Berenguer Periodontics & Oral Implantology
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Sedation & General Anesthesia

The administration of local anesthesia, sedation and general anesthesia is an integral part of dental practice. The American Dental Association is committed to the safe and effective use of these modalities by appropriately educated and trained dentists. The purpose of these guidelines is to assist dentists in the delivery of safe and effective sedation and anesthesia.

Definitions

  • Analgesia - the diminution or elimination of pain.
  • Local anesthesia - the elimination of sensation, especially pain, in one part of the body by the topical application or regional injection of a drug.
  • Minimal sedation - a minimally depressed level of consciousness, produced by a pharmacological method, that retains the patient's ability to independently and continuously maintain an airway and respond normally to tactile stimulation and verbal command. Although cognitive function and coordination may be modestly impaired, ventilatory and cardiovascular functions are unaffected.
  • Moderate sedation - a drug-induced depression of consciousness during which patients respond purposefully to verbal commands, either alone or accompanied by light tactile stimulation. No interventions are required to maintain a patent airway, and spontaneous ventilation is adequate. Cardiovascular function is usually maintained.

The following definition applies to the administration of moderate or greater sedation:

  • Titration - administration of incremental doses of a drug until a desired effect is reached. Knowledge of each drug’s time of onset, peak response and duration of action is essential to avoid over sedation. Although the concept of titration of a drug to effect is critical for patient safety, when the intent is moderate sedation one must know whether the previous dose has taken full effect before administering an additional drug increment.

Our Office

At our office, we provide minimal and moderate sedation using oral and intravenous (IV) methods of drug administration. IV titration of medicaments is our method of choice for added patient safety and comfort. With IV sedation, medicaments are titrated directly into the blood stream and have an instantaneous effect. The same can be said for reversal agents in case of complications. When administering IV sedation, if desired sedation objectives are not achieved, the doctor may safely administer more medication until desired effects are obtained. Efficacy of medicaments, amnestic effects of medicaments and safety increase with IV sedation. It is not commonly used in dental offices due to the specialized advanced training required and the requirements for certification by the State Board of Dentistry.

Educational Requirements

  • Minimal Sedation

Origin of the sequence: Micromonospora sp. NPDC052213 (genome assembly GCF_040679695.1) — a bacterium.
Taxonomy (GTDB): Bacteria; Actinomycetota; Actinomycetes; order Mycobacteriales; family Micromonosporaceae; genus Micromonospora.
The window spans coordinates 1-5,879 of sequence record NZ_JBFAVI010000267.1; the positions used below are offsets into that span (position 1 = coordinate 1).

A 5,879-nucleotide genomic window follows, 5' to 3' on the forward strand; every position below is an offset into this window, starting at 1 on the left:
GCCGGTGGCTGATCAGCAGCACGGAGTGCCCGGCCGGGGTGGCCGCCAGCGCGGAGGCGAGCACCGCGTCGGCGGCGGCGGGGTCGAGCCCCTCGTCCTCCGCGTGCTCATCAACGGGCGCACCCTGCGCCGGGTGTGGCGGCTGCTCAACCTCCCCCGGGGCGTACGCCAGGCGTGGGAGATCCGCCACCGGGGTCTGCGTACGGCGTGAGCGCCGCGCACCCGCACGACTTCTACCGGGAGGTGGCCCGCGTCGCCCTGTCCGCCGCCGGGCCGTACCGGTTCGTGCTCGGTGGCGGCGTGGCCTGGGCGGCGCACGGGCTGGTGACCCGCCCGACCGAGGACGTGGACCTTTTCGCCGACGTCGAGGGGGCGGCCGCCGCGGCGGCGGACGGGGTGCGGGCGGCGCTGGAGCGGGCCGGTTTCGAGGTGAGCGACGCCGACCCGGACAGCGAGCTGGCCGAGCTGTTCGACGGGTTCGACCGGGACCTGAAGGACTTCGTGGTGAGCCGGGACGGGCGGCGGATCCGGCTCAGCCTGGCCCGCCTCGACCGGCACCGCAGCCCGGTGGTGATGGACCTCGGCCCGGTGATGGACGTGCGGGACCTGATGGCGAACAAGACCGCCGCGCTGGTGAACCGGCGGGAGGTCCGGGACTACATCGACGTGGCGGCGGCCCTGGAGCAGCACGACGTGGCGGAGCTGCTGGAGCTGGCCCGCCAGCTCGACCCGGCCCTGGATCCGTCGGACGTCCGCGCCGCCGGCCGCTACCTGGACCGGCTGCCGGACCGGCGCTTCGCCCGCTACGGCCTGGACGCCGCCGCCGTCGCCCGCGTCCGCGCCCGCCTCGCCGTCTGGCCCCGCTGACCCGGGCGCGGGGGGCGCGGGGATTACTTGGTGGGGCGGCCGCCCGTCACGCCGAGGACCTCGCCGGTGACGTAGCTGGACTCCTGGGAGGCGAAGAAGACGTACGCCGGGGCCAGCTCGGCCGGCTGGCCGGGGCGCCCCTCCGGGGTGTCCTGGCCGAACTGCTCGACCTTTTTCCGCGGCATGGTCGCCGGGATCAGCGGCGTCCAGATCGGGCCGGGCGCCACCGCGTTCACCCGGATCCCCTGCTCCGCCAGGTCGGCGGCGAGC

1. To administer minimal sedation the dentist must have successfully completed:
      • training to the level of competency in minimal sedation consistent with that prescribed in the ADA Guidelines for Teaching Pain Control and Sedation to Dentists and Dental Students, or a comprehensive training program in moderate sedation that satisfies the requirements described in the Moderate Sedation section of the ADA Guidelines for Teaching Pain Control and Sedation to Dentists and Dental Students at the time training was commenced
      • an advanced education program accredited by the ADA Commission on Dental Accreditation that affords comprehensive and appropriate training necessary to administer and manage minimal sedation commensurate with these guidelines;
      • a current certification in Basic Life Support for Healthcare Providers.
    2. Administration of minimal sedation by another qualified dentist or independently practicing qualified anesthesia healthcare provider requires the operating dentist and his/her clinical staff to maintain current certification in Basic Life Support for Healthcare Providers.
  • Moderate Sedation
    1. To administer moderate sedation, the dentist must have successfully completed:
      • a comprehensive training program in moderate sedation that satisfies the requirements described in the Moderate Sedation section of the ADA Guidelines for Teaching Pain Control and Sedation to Dentists and Dental Students at the time training was commenced,
      • an advanced education program accredited by the ADA Commission on Dental Accreditation that affords comprehensive and appropriate training necessary to administer and manage moderate sedation commensurate with these guidelines;
      • a current certification in 1) Basic Life Support for Healthcare Providers and 2) Advanced Cardiac Life Support (ACLS) or an appropriate dental sedation/anesthesia emergency management course.
    2. Administration of moderate sedation by another qualified dentist or independently practicing qualified anesthesia healthcare provider requires the operating dentist and his/her clinical staff to maintain current certification in Basic Life Support for Healthcare Providers.

For additional information, please visit The American Academy of Periodontology at: www.perio.org

For the full length ADA document, please visit the The American Dental Association at: www.ada.org

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